CLIP 1: WOMEN OF AUSTEN
CLIP 2: MEN OF AUSTEN
CLIP 3: KNOWING JANE AUSTEN FROM HER NOVELS
CLIP 4: KEEPING SEXUAL TENSION ALIVE IN AUSTEN ADAPTATIONS
CLIP 5: PROCESS OF ADAPTING FOR FILM
CLIP 6: THE MOST CHALLENGING AND EASIEST ADAPTATIONS
CLIP 7: FAVORITE SCENE FROM AUSTEN ADAPTATIONS
CLIP 8: IMPRESSIONS OF NORTHANGER ABBEY
CLIP 9: IMPRESSIONS OF PRIDE AND PREJUDICE
CLIP 10: IMPRESSIONS OF EMMA
CLIP 11: IMPRESSIONS OF SENSE AND SENSIBILITY
CLIP 12: SATIRE IN AUSTEN NOVELS
Q: How would you describe Austen's heroines as whole?
A: We meet them usually when they are very young and at this very important stage of life, which determines what the rest of their life is going to be. They are young; they tend to be eager, intelligent, and articulate. Importantly, they are all very honest, often to the point of recklessness, and I find it is very endearing. I find as an older man, I feel very protective towards them these days.
Q: You are recognized for being adept at writing women characters. How did you develop that talent?
A: I have always been very interested in women. I had a very complicated mother for one thing, and I spent a lot of my childhood and teenage years trying to work out what she was about. I just always liked, felt interested, curious, and had girl friends — girls who were friends — as well as boys, so it probably comes from something like that. I always used to try to imagine what I would be like if I was a girl as well. A curious thing as an adolescent — why am I a boy and not a girl. But I never went so far as to have an actual sex change.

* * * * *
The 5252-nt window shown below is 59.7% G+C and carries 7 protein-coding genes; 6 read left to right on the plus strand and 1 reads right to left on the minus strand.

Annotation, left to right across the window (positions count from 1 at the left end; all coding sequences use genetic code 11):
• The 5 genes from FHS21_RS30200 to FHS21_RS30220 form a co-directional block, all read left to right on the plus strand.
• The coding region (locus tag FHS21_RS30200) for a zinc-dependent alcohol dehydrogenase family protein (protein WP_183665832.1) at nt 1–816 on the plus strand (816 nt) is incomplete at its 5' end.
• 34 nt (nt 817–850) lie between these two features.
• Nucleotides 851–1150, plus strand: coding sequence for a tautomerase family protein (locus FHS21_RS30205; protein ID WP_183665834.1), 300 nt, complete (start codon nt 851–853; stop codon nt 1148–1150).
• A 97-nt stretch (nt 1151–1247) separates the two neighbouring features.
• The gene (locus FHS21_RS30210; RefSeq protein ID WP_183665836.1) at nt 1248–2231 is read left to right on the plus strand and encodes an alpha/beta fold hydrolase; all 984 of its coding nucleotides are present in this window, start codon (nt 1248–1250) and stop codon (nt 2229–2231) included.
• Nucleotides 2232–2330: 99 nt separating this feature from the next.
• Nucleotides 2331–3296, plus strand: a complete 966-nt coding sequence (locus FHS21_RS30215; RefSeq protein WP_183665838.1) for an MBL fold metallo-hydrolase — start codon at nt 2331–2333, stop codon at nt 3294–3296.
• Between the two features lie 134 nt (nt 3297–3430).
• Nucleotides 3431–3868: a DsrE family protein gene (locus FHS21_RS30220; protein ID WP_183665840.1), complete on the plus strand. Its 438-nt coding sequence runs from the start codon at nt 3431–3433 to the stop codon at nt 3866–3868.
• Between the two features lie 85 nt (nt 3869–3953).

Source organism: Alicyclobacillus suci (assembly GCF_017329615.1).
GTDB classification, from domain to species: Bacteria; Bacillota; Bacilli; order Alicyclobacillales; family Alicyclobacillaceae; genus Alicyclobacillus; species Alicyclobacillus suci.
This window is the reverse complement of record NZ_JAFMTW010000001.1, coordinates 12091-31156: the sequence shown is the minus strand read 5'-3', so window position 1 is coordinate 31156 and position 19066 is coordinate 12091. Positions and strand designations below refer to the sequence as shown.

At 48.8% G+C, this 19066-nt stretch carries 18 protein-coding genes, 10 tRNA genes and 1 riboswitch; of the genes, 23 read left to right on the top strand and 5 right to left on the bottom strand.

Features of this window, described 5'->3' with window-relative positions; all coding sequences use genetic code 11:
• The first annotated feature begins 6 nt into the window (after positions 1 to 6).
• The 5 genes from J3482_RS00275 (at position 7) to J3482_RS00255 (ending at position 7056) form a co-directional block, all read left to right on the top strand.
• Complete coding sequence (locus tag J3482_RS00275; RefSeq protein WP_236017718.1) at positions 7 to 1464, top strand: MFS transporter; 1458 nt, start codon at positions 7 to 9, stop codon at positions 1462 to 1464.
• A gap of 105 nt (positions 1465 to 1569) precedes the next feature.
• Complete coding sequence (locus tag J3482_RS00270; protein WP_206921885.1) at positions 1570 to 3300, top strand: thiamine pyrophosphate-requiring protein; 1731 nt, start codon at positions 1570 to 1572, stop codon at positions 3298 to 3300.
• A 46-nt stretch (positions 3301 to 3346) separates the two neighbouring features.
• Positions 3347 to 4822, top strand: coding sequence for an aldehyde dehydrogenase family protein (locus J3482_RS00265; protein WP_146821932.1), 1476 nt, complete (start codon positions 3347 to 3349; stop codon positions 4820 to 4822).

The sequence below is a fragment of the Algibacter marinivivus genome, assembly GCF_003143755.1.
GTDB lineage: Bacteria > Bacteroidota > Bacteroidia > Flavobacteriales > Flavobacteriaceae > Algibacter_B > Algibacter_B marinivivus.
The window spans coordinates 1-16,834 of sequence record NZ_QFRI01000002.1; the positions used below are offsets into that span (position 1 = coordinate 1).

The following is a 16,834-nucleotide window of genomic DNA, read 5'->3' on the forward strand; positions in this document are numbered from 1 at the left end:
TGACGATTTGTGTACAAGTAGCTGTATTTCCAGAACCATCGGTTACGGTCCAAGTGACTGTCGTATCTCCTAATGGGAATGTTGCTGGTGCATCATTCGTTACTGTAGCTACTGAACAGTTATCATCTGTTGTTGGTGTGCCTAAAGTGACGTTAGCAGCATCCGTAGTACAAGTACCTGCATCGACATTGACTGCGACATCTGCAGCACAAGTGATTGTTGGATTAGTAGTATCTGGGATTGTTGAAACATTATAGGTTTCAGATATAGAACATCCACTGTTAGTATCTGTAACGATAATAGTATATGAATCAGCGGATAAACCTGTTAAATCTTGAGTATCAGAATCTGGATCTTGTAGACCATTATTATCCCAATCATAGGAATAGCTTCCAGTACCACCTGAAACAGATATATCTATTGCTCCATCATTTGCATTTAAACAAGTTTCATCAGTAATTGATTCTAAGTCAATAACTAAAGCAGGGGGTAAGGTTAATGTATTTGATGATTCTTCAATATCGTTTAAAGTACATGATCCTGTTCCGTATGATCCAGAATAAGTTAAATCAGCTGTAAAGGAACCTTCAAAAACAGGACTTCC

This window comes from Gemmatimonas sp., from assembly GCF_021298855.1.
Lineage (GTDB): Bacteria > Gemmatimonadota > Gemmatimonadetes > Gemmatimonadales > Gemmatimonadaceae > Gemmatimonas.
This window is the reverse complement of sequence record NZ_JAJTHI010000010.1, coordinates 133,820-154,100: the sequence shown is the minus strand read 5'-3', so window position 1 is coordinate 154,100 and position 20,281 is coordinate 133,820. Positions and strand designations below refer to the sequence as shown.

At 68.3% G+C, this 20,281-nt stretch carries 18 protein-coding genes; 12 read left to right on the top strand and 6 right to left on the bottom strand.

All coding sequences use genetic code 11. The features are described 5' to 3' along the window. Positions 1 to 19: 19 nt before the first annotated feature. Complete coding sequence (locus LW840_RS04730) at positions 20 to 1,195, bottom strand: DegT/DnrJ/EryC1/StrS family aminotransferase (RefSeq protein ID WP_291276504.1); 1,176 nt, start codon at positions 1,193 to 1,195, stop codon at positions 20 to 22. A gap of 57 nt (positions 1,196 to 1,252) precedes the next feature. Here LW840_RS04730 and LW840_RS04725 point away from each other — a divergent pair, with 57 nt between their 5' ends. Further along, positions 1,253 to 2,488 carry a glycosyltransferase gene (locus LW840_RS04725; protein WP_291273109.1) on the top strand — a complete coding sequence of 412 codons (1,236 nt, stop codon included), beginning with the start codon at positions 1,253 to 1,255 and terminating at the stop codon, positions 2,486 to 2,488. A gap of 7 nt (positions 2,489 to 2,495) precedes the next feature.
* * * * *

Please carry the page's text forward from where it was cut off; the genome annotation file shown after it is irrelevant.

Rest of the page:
Q: Do you think that Austen wrote herself into any of heroines and if so which ones?
A: I've been reading her biography quite recently. And it turns out rather to my surprise actually that when she was young, she was very energetic, very flirtatious, loved dancing, and had a number of not exactly flings but little near relationships with guys. I don't think she was as emotionally reckless as Marianne, but I think she might have been a little bit like Elizabeth Bennet because she did have a sharp tongue as well.
Q: How would you describe her male characters as a whole?
A: Jane Austen's male characters, the best of them, are splendidly manly, and very, very different from women. They are reserved, strong, they tend not to talk very much, but when they do talk, it is decisive and sometimes absolutely thrilling when at last they pour their hearts out.
Q: You give the men in some of the adaptations more to do then they are given in the books. Why did you do it and can you give us a couple of examples of how you did it?